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Tuesday, February 18, 2003

Telecom Pain: No End In Sight

One of the things which makes the 'rosy future just around the corner' story still hard to swallow is the continuing poor outlook for some key technology players, and high among these the telecom supply industry. The latest results and forecasts from Ericsson only confirm this trend. Don't the days when Sweden and Finland's futures seemed to shine so brightly through the reflected rays of Nokia and Ericsson now seem so far away. Whatever happened to the idealism of our youth?

The severe plight of Ericsson, the Swedish telecom equipment group, was underlined on Tuesday when its credit rating was lowered further into junk territory due to concerns about the sharp plunge in its revenues and the need for further cost-cutting. Moody's, the credit rating agency, said there was no sign in Ericsson's position stabilising and it faced a bleak 2003 as revenues continued to fall, cash poured out of the company, and further restructuring measures were implemented. It also noted that Sony Ericsson, Ericsson's handsets joint venture with Sony of Japan, faced "a challenging path to cash flow break-even", even though the venture is financially stronger after a recent €300m cash injection from its parents.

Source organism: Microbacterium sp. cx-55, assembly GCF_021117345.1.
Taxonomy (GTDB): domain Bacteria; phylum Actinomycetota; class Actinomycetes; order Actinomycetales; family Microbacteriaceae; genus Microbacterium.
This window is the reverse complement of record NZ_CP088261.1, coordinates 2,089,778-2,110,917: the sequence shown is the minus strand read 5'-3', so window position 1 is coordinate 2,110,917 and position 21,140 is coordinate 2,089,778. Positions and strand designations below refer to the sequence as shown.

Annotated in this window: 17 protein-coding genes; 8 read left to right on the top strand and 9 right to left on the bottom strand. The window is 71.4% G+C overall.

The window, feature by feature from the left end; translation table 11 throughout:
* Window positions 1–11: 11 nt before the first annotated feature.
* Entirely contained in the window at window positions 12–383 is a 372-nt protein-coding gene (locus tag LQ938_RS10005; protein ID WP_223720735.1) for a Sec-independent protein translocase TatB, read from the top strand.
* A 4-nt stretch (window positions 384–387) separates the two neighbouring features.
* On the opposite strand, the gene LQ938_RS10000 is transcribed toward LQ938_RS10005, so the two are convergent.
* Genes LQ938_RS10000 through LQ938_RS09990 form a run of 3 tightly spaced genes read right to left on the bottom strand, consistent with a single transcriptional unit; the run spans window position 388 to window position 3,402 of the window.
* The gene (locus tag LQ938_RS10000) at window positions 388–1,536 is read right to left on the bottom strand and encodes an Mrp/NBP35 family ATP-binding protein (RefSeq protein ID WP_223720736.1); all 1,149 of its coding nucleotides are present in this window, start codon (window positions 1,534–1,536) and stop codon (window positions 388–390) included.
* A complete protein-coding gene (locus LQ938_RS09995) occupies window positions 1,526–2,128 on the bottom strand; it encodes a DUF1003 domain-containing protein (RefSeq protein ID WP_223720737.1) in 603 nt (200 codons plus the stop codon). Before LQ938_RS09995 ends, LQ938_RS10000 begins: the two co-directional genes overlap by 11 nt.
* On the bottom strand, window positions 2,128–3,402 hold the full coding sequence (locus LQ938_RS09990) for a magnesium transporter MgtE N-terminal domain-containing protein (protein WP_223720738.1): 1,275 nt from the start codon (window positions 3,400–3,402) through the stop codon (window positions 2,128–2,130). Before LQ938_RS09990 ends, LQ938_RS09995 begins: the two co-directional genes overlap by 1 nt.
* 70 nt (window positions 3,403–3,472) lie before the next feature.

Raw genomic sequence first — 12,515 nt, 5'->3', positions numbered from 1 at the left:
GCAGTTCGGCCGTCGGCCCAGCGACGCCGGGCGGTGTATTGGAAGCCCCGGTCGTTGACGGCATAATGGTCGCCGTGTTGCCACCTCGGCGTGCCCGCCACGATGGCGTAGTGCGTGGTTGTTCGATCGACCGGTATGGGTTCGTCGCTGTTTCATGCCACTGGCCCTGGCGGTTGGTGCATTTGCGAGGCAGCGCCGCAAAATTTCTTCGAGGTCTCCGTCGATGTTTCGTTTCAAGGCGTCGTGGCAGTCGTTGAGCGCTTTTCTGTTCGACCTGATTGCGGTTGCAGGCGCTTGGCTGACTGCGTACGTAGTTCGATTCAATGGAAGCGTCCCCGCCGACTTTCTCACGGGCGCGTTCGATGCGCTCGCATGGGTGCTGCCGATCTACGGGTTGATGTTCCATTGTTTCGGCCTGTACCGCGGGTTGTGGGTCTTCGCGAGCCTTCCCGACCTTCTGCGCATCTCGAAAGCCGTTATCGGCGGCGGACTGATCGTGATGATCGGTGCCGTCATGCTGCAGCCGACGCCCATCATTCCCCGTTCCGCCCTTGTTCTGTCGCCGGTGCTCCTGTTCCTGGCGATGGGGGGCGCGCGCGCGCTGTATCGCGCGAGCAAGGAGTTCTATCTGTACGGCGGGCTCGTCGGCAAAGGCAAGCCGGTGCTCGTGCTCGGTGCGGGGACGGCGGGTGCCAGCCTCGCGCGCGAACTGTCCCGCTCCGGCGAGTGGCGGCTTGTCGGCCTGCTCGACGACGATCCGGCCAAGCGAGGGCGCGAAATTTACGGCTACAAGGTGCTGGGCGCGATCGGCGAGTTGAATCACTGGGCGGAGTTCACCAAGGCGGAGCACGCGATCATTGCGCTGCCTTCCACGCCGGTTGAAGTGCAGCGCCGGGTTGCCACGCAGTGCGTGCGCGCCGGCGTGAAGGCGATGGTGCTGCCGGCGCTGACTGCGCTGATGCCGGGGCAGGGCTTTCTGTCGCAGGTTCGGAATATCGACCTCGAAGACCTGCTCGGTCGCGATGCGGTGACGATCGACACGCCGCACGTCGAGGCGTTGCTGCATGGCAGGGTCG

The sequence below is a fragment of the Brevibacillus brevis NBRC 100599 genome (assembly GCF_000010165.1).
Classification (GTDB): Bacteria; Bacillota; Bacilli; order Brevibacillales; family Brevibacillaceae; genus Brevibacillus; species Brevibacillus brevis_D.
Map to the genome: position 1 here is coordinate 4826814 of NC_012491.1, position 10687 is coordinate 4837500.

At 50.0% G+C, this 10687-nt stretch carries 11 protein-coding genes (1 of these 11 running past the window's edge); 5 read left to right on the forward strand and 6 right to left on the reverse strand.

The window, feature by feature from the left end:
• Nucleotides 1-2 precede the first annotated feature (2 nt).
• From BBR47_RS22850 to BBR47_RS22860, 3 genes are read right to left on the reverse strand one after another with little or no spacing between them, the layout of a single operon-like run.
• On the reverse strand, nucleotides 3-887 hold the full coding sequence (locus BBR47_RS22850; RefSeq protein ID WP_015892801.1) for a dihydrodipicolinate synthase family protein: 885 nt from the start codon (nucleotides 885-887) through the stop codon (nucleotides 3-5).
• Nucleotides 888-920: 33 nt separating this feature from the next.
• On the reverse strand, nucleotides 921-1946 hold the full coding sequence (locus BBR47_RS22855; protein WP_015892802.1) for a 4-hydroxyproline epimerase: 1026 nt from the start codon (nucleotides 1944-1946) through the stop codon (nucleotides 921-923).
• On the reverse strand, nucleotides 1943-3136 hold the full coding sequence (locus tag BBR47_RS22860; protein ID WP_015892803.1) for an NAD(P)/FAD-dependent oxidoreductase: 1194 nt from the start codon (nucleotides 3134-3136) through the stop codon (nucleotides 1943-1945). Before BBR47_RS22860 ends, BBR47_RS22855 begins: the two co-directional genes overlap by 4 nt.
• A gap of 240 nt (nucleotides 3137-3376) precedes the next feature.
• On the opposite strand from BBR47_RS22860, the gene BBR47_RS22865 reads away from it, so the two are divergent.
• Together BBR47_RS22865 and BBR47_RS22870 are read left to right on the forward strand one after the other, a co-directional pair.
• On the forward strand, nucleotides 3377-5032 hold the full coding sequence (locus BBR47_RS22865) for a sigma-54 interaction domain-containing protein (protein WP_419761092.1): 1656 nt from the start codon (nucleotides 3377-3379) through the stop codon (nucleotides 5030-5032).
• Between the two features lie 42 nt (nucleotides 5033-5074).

Ericsson has already carried out a series of restructuring programmes since the downturn in the telecommunications equipment industry, caused by spending cutbacks by operators, began in early 2001. Nearly 45,000 staff have been cut since the start of 2001, when the group had 107,000 employees. Ericsson itself has said it will end 2003 with fewer than 60,000 staff, but analysts believe further cost-cutting could take the figure below 50,000 during the course of next year. Moody's said it was still hard to tell when operator spending might pick up. It noted Ericsson's revenues fell sharply in the fourth quarter and were continuing to fall at around 30 per cent. "Ericsson's revenues may continue to decline by more than 30 per cent through the most part of 2003. A stabilisation may not set in before next year," it warned. Such a scenario would lead to the need for further restructuring measures, which "because of their severity, carry material execution risk," it added. The group could also face a high cash burn rate because the potential for further cuts in working capital was limited, it said.
Source: Financial Times

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